By John C. van Dyke
John Charles van Dyke (1856-1932) used to be an American artwork historian and critic. He used to be born at New Brunswick, N. J., studied at Columbia, and for a few years in Europe. together with his publication chronicling the background of portray from cave work to the fashionable period. absolutely illustrated.
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Additional info for A Text-Book of the History of Painting (Illustrated Edition)
ILLUMINATION. PARIS, NINTH CENTURY. There was no chance for painting to rise under the prevailing conditions. Free artistic creation was denied the artist. An advocate of painting at the Second Nicene Council declared that: "It is not the invention of the painter that creates the picture, but an inviolable law of the Catholic Church. It is not the painter but the holy fathers who have to invent and dictate. " Painting was in a strait-jacket. It had to follow precedent and copy what had gone before in old Byzantine patterns.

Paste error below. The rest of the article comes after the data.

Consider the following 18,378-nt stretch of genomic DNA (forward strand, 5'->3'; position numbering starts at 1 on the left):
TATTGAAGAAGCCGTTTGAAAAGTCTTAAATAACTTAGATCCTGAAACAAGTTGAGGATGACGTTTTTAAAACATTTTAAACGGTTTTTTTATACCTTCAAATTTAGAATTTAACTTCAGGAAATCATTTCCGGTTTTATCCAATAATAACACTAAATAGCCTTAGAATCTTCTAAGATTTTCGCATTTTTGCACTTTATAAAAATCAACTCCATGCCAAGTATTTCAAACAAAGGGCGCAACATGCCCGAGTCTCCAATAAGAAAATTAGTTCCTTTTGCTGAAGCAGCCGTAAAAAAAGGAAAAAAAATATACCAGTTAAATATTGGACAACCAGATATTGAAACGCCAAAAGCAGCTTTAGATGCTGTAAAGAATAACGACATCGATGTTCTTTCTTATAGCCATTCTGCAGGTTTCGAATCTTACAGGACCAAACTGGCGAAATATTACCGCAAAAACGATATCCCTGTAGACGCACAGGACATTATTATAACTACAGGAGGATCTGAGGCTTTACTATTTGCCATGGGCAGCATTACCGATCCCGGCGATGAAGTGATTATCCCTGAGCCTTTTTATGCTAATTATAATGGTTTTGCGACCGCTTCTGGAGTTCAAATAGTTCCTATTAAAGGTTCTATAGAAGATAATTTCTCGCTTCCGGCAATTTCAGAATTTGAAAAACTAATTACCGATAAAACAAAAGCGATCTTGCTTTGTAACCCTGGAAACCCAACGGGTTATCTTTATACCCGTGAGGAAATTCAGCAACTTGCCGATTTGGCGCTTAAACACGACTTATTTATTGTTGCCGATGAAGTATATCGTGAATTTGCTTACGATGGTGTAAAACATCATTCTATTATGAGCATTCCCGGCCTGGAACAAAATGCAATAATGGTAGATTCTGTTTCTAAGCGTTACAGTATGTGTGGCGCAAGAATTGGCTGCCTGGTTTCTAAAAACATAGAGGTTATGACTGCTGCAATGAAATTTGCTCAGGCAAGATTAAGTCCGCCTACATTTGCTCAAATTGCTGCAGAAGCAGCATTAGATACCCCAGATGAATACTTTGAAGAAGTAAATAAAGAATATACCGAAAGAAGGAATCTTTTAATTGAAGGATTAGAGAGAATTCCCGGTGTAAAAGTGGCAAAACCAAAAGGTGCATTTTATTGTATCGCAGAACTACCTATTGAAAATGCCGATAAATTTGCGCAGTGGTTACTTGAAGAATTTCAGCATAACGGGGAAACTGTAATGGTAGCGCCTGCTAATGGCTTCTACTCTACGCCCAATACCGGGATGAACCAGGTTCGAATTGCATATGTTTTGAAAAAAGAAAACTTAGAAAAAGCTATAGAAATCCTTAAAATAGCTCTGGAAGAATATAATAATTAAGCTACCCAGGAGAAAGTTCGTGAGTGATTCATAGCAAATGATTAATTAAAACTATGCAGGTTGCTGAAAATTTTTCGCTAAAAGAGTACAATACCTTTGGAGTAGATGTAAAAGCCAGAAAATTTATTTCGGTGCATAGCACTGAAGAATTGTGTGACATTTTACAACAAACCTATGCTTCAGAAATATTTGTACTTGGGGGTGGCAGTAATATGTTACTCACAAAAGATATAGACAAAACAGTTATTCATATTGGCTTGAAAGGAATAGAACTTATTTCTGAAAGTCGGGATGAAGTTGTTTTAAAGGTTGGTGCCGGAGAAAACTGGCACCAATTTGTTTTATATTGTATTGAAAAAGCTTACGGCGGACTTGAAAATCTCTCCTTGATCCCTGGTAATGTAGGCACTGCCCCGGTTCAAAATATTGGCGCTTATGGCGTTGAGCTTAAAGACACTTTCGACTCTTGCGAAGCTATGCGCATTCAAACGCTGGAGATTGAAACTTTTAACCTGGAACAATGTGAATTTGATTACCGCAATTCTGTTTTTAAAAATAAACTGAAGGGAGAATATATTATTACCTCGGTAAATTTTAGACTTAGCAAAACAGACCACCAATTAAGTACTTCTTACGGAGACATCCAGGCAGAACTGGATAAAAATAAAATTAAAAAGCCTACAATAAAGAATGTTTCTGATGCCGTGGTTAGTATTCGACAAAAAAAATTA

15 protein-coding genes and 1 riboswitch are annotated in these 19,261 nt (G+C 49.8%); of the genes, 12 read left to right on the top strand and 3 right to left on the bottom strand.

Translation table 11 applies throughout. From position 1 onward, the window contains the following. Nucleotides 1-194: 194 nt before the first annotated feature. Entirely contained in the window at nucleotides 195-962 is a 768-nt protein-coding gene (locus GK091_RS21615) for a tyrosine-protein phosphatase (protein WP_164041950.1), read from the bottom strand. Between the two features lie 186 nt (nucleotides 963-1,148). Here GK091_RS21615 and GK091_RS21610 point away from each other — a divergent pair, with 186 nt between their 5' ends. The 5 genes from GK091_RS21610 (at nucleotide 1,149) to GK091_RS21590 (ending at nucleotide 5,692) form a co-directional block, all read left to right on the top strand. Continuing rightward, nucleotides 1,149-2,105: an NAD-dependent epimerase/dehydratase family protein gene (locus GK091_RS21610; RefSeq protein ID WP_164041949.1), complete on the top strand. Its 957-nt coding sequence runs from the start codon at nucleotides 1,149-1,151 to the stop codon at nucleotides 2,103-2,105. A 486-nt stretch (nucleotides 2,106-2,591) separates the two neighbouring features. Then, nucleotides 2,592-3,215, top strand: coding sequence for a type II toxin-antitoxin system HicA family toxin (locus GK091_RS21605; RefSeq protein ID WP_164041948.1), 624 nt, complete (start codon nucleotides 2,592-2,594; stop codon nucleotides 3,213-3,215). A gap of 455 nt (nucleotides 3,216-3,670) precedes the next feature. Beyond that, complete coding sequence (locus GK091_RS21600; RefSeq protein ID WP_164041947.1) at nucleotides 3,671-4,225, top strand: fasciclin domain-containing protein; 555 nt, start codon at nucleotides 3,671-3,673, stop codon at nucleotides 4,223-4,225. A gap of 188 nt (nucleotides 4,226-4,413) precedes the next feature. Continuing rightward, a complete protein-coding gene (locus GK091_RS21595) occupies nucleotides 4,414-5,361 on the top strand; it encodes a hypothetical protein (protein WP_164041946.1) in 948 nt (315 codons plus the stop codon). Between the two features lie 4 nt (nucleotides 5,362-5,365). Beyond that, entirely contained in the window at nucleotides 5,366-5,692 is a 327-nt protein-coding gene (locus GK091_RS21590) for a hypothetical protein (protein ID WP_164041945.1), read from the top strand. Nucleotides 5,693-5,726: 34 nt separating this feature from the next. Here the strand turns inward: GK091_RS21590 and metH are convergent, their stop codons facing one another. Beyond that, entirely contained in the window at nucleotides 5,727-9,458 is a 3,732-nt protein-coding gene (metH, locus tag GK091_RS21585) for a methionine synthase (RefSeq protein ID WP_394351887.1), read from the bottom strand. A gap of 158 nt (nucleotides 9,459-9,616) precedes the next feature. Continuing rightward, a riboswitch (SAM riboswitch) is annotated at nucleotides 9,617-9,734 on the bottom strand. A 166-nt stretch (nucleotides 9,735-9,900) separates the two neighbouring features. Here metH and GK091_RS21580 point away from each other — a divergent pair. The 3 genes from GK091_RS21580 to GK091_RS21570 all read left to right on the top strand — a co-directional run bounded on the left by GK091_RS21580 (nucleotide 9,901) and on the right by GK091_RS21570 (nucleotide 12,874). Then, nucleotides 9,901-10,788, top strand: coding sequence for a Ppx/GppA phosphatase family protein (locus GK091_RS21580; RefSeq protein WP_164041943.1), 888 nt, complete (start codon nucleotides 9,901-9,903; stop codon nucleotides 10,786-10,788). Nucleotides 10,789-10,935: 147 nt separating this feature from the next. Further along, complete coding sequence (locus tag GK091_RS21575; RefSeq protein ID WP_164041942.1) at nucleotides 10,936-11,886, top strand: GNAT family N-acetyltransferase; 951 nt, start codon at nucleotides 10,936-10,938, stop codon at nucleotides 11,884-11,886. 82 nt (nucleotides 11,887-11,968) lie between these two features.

He would have been great in any time, and yet he was not great enough to throw off wholly the Byzantine traditions. He tried to do it. He studied nature in a general way, changed the type of face somewhat by making the jaw squarer, and gave it expression and nobility. To the figure he gave more motion, dramatic gesture, life. The drapery was cast in broader, simpler masses, with some regard for line, and the form and movement of the body were somewhat emphasized through it. In methods Giotto was more knowing, but not essentially different from his contemporaries; his subjects were from the common stock of religious story; but his imaginative force and invention were his own.
For many centuries the religious motive held strong, and art was the servant of the Church. It taught the Bible truths, but it also embellished and adorned the interiors of the churches. All the frescos, mosaics, and altar-pieces had a decorative motive in their coloring and setting. The church building was a house of refuge for the oppressed, and it was made attractive not only in its lines and proportions but in its ornamentation. Hence the two motives of the early work—religious teaching and decoration.